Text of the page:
While Iwuji said he reached out to Friesen and Poole privately on Instagram, Poole responded on Twitter, saying “Things happen. I know what It feels like to be doing everything you can with limited resources. I admire your perseverance and dedication to this sport. Never quit chasing what you love.”

Read Iwuji’s full post below.

 

Thursday’s Cup race at Charlotte: Start time, forecast and more

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Let’s try this again.

So is the motto for NASCAR after rain postponed Wednesday night’s Cup race at Charlotte Motor Speedway to Thursday night. This is the fourth Cup race in a 14-day period.

Kevin Harvick won the first race in this stretch May 17 at Darlington Raceway. Denny Hamlin then won the May 20 Darlington race. Brad Keselowski won last weekend’s Coca-Cola 600 at Charlotte.

Thursday’s starting lineup inverts the top 20 finishers from Sunday’s race, meaning Keselowski will start 20th in the 310-mile race. William Byron, who finished 20th on Sunday, starts on the pole.

Here is the info for Thursday night’s race:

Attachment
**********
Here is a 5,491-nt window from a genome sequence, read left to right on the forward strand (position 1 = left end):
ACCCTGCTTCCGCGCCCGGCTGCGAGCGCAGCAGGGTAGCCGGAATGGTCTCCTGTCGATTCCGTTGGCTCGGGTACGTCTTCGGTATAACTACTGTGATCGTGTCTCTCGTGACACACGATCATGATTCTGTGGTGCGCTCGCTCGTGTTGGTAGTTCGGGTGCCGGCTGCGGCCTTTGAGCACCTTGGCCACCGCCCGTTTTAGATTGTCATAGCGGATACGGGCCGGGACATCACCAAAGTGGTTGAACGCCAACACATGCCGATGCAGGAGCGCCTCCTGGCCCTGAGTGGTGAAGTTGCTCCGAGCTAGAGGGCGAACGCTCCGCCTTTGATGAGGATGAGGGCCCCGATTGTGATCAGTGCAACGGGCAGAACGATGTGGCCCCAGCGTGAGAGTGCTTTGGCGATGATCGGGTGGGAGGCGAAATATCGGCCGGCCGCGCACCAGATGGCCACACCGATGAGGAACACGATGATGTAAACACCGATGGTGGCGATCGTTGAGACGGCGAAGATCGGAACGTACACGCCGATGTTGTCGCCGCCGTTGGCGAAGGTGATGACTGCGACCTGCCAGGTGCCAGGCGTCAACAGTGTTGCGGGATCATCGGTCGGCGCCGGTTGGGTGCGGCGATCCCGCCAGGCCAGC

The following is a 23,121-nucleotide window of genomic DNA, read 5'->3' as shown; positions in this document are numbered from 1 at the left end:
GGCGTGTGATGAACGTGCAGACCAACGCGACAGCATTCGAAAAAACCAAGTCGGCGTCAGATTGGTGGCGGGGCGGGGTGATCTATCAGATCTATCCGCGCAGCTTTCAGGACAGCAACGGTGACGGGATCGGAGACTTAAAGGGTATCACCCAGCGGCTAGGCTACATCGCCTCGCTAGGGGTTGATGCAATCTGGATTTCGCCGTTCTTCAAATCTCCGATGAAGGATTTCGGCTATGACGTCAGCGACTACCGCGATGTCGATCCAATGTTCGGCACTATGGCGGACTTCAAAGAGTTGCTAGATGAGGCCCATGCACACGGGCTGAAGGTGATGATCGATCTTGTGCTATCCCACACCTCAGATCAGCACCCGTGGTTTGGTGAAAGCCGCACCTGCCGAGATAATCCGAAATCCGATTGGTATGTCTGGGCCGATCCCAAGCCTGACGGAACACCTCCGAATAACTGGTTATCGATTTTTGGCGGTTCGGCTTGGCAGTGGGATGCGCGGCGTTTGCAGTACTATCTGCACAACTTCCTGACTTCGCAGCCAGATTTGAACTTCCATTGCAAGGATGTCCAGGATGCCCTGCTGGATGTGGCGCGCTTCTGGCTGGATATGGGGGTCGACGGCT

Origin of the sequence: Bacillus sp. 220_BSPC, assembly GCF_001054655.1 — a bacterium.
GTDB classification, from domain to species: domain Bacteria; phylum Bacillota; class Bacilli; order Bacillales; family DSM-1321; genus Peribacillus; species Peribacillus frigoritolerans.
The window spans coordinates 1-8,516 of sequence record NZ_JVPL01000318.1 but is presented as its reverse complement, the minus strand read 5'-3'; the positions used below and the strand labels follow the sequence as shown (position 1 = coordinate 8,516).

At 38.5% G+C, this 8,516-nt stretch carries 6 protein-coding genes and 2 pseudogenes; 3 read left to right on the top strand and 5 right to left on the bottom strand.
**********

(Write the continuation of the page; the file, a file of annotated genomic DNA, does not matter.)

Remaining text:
(All times are Eastern)

START: Atrium Health Sports Medicine Teammates will give the command to start engines at 7:13 p.m. The green flag is scheduled to wave at 7:25 p.m.

PRERACE: Garage access health screening begins at 2:50 p.m. (teams are assigned specific times). Drivers report to their cars at 6:50 p.m. The invocation will be given at 7:05 p.m. by CH (LTC) Brian Koyn, 82nd Airborne Division Chaplain. The National Anthem will be performed at 7:06 p.m. by Season 3 winner of “The Voice” and Grammy-nominated singer Cassadee Pope.

PACE LAPS: At the direction of race control, drivers will have the opportunity to run one pace lap down pit road before the green flag for a pit road speed check. If a driver stops in the pit box for any reason, pull over or slow down, they will start at the rear of the field.

DISTANCE: The race is 208 laps (312 miles) around the 1.5-mile oval.

COMPETITION CAUTION: Lap 20

STAGES: Stage 1 ends on Lap 55. Stage 2 ends on Lap 115.

To the Rear Cars: Josh Bilicki (driver change from Sunday’s 600) and Reed Sorenson (driver change from Sunday’s 600)

TV/RADIO: FS1 will televise the race. Performance Racing Network will broadcast the race and also can be heard at goprn.com and SiriusXM NASCAR Radio.

FORECAST: The wunderground.com forecast calls for showers with a high of 77 degrees and a 52% chance of rain at the race’s start.

LAST RACE: Brad Keselowski led the final five laps to win Sunday’s Coca-Cola 600, which was extended to overtime. Jimmie Johnson finished second, but his car failed inspection after the race and was disqualified. Chase Elliott was scored second. Ryan Blaney was scored third.

STARTING LINEUP: Click here for Cup starting lineup

CATCHING UP TO SPEED WITH NBC SPORTS COVERAGE:

Brad Keselowski savors Coke 600 win while contemplating future